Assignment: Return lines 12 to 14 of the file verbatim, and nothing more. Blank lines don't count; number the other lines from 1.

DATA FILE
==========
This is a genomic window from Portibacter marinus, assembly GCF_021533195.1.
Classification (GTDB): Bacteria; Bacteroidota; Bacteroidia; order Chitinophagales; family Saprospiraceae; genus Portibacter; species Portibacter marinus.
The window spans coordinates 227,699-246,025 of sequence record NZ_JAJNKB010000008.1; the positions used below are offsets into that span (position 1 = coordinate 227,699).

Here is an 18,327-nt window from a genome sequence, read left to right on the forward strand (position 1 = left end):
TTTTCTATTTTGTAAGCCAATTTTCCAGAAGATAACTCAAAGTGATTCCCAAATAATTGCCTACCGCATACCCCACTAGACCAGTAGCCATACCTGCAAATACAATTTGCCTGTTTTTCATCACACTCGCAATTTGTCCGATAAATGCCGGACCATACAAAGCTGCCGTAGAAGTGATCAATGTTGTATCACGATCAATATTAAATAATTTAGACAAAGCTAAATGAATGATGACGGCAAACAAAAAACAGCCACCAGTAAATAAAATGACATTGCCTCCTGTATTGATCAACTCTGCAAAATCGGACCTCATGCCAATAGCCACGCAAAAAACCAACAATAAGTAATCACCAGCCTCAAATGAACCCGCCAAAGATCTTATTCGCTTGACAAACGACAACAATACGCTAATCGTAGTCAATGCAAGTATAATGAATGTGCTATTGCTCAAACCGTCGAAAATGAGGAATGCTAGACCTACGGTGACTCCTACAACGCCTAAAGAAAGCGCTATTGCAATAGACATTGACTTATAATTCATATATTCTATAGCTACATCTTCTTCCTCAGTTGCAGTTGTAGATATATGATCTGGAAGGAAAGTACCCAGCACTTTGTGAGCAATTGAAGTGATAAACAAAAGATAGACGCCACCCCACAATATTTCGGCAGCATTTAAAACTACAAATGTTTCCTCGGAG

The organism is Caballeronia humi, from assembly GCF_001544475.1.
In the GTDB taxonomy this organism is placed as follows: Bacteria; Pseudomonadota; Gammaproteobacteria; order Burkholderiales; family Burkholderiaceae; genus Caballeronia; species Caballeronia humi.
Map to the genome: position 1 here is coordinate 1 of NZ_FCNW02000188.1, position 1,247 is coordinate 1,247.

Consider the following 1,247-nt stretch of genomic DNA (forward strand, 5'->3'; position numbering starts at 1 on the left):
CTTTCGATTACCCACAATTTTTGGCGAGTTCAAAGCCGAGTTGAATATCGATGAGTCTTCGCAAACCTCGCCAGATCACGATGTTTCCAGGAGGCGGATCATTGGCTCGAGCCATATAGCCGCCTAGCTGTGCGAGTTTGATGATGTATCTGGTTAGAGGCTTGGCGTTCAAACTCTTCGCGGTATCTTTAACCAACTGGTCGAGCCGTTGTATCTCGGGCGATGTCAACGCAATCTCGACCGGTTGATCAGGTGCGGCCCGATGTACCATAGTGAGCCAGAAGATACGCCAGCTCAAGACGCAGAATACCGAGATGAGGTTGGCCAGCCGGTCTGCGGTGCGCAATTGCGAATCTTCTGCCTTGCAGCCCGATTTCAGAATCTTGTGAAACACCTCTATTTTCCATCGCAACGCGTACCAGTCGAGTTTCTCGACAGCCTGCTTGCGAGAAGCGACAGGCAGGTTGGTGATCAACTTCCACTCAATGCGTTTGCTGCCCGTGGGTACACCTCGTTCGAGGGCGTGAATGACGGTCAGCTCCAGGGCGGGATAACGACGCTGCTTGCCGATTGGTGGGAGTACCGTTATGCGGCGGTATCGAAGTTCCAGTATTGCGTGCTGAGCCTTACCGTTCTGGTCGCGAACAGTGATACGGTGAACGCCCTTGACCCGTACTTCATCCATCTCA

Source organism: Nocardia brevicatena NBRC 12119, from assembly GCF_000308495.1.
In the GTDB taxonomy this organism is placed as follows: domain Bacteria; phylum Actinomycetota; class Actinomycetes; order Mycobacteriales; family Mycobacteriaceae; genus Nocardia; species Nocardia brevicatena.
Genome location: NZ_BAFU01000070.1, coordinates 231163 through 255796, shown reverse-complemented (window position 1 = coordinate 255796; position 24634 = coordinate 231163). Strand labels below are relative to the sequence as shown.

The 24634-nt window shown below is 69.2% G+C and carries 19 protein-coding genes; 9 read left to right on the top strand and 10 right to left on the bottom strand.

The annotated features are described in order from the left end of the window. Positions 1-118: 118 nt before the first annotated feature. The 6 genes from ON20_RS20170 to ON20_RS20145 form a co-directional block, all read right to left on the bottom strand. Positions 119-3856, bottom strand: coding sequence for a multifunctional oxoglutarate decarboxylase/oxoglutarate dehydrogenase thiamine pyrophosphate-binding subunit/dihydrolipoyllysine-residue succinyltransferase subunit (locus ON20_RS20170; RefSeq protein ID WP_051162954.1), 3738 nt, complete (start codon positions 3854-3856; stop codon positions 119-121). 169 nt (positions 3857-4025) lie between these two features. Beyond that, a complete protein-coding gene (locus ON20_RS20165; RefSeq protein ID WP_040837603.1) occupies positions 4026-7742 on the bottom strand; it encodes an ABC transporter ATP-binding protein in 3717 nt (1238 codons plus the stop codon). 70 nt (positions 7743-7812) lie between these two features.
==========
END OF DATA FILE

In the GTDB taxonomy this organism is placed as follows: domain Bacteria; phylum Actinomycetota; class Actinomycetes; order Mycobacteriales; family Mycobacteriaceae; genus Nocardia; species Nocardia brevicatena.
Genome location: NZ_BAFU01000070.1, coordinates 231163 through 255796, shown reverse-complemented (window position 1 = coordinate 255796; position 24634 = coordinate 231163). Strand labels below are relative to the sequence as shown.

The 24634-nt window shown below is 69.2% G+C and carries 19 protein-coding genes; 9 read left to right on the top strand and 10 right to left on the bottom strand.